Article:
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Sweetness is one of the five basic tastes, and is almost universally regarded as a pleasurable experience. In the English language, things that are pleasant in a more general sense are often called sweet, in phrases such as "sweet rest," "sweet revenge," or "home sweet home." In many other languages, both ancient and modern, the adjective meaning sweet can also be used to describe things that are in any way very good: the author of the 104th Psalm of the Bible wrote, "My meditation of him shall be sweet: I will be glad in the LORD."

Examples of sweet substances

Main article: Sweetener

A great diversity of chemical compounds are sweet. Among common biological substances, all of the simple carbohydrates are sweet to at least some degree. Sucrose (table sugar) is the prototypical example of a sweet substance, although another sugar, fructose, is somewhat sweeter. Some of the amino acids are mildly sweet; alanine, glycine, and serine are the sweetest; some other amino acids are perceived as both sweet and bitter.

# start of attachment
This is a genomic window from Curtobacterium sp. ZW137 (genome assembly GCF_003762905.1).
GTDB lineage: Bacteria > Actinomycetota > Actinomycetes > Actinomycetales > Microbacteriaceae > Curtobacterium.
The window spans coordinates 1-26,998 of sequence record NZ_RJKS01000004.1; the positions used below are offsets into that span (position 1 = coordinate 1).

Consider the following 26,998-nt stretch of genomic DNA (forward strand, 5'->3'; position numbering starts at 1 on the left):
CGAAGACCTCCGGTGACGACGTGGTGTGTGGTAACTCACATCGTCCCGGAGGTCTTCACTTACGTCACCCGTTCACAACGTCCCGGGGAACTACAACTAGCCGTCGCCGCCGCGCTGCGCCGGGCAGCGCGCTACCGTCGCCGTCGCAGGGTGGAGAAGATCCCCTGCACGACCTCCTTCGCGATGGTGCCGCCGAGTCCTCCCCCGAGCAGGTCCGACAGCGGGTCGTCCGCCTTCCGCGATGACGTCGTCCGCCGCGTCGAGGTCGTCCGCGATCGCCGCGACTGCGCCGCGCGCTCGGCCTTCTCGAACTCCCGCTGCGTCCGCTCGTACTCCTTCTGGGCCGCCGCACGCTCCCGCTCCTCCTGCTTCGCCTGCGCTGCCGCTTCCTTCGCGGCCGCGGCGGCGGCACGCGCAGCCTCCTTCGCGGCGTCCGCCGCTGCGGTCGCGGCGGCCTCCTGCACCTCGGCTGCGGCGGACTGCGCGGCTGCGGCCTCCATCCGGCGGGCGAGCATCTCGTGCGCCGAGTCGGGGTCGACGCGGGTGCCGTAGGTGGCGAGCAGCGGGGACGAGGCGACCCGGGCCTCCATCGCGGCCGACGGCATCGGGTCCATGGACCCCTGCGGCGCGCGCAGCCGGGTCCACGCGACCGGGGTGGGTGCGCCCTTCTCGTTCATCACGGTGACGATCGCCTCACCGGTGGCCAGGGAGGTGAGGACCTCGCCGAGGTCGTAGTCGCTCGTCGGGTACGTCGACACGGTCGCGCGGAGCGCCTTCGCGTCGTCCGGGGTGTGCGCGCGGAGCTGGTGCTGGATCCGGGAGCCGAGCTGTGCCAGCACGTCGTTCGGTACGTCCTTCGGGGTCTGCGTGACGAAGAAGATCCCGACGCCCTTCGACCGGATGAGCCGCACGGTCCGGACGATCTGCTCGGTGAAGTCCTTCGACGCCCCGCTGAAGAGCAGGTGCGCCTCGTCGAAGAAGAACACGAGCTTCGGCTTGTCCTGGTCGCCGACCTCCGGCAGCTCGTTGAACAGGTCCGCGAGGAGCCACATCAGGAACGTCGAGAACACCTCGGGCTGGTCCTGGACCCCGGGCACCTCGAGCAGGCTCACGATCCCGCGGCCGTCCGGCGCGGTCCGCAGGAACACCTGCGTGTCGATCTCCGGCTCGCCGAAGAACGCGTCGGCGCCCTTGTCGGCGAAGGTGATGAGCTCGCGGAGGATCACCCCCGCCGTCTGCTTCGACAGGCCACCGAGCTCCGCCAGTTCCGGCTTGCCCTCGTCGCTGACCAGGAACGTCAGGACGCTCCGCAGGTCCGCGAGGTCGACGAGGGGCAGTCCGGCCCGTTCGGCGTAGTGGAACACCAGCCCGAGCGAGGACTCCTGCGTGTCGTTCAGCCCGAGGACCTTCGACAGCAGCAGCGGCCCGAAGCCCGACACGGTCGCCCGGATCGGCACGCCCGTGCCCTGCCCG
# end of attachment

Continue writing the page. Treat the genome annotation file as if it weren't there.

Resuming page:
A number of plant species produce glycosides that are many times sweeter than sugar. The most well-known example is glycyrrhizin, the sweet component of licorice root, which is about 30 times sweeter than sucrose. Another commercially important example is stevioside, from the South American shrub Stevia rebaudiana. It is roughly 250 times sweeter than sucrose. Another class of potent natural sweeteners are the sweet proteins such as thaumatin, found in the West African katemfe fruit. Hen egg lysozyme, an antibiotic protein found in chicken eggs, is also sweet.

Even some inorganic compounds are sweet, including beryllium chloride and lead acetate. The latter may have contributed to lead poisoning among the ancient Roman aristocracy: the Roman delicacy sapa was prepared by boiling soured wine (containing acetic acid) in lead pots.